“Think of it like this,” notes Sjouwerman, when explaining how social engineering works. “It’s like a good looking man in a suit coming into your office and telling the receptionist that he is visiting for a job interview. He mentions to the receptionist that he left his resume in his car, and asks to print it from this thumb drive. If you are the receptionist what should you do? Most people forget that if you put that thumb drive into the computer, the man has access to your entire network. He can come back, take thumb drive and disappear with all of you company’s data. That’s social engineering.”
Social engineering, according to Sjouwerman, is the most effective way to gain access to data because hackers can easily manipulate human behavior. “If your CFO gets an email that looks like it is from the bank, just one wrong click of a link puts a key logger on the machine. Then, when the CFO completes a wire transfer, the hacker goes: bingo! This is a real threat. We need to warn people, including nonprofits and churches.”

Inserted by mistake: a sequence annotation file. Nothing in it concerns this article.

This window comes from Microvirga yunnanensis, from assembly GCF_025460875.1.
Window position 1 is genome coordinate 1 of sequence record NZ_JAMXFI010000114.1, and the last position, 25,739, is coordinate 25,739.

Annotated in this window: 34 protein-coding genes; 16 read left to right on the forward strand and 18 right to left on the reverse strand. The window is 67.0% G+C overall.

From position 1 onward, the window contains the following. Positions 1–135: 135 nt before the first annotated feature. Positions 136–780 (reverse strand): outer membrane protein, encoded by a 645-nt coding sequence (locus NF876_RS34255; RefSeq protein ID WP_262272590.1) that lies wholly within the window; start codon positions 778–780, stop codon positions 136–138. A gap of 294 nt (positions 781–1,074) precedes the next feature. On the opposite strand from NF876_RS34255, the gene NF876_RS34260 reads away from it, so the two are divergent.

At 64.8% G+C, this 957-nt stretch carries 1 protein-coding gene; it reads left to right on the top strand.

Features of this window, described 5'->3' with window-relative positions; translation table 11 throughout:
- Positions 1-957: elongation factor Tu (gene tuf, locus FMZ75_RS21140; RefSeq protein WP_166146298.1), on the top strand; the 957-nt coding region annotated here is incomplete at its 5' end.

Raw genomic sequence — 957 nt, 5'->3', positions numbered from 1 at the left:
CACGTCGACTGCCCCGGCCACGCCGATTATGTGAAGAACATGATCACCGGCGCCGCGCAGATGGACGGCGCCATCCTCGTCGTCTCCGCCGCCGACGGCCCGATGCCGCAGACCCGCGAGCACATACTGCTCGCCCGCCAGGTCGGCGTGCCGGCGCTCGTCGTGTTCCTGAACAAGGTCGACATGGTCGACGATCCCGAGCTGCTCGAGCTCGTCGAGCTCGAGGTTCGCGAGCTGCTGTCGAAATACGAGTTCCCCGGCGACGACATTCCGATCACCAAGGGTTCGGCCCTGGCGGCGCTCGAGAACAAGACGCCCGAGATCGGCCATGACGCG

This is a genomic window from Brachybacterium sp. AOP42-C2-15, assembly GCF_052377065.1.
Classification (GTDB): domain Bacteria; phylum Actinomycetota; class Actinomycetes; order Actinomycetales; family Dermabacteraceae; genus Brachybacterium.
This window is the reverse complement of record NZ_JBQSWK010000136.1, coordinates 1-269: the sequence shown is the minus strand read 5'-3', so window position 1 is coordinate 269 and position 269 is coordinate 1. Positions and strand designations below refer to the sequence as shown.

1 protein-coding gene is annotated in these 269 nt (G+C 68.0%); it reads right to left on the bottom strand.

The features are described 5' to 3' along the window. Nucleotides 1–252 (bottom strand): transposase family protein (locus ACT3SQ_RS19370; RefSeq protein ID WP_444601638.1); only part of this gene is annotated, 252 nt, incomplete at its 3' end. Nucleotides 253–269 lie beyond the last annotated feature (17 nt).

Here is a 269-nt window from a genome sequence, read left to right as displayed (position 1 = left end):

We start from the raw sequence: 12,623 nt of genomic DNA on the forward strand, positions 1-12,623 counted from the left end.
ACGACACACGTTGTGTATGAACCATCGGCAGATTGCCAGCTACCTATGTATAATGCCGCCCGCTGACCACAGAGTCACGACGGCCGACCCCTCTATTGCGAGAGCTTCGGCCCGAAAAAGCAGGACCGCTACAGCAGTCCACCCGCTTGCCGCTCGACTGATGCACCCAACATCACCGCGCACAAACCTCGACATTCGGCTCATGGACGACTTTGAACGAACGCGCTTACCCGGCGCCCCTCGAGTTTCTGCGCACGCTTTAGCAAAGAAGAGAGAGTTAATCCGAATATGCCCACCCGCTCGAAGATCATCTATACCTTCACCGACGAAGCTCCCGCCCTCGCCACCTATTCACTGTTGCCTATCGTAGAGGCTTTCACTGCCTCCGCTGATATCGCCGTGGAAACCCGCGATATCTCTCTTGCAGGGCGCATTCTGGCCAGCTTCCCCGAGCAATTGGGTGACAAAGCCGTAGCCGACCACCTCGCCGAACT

Close to 80% of organizations do not have a formal security awareness program in place. Why not? These companies are behind the times when it comes to security, warns Sjouwerman. “Security goes in waves. It is a game of chess. Bad guys make the first move. They exploit the hole in the networks of organizations like nonprofits and churches who have not discovered that hackers are attacking the employee rather than the network itself. “We have anti-virus software, so we are good, they think. My mission is teach people that bad guys have moved on, and your employees are under attack.” continues Sjouwerman.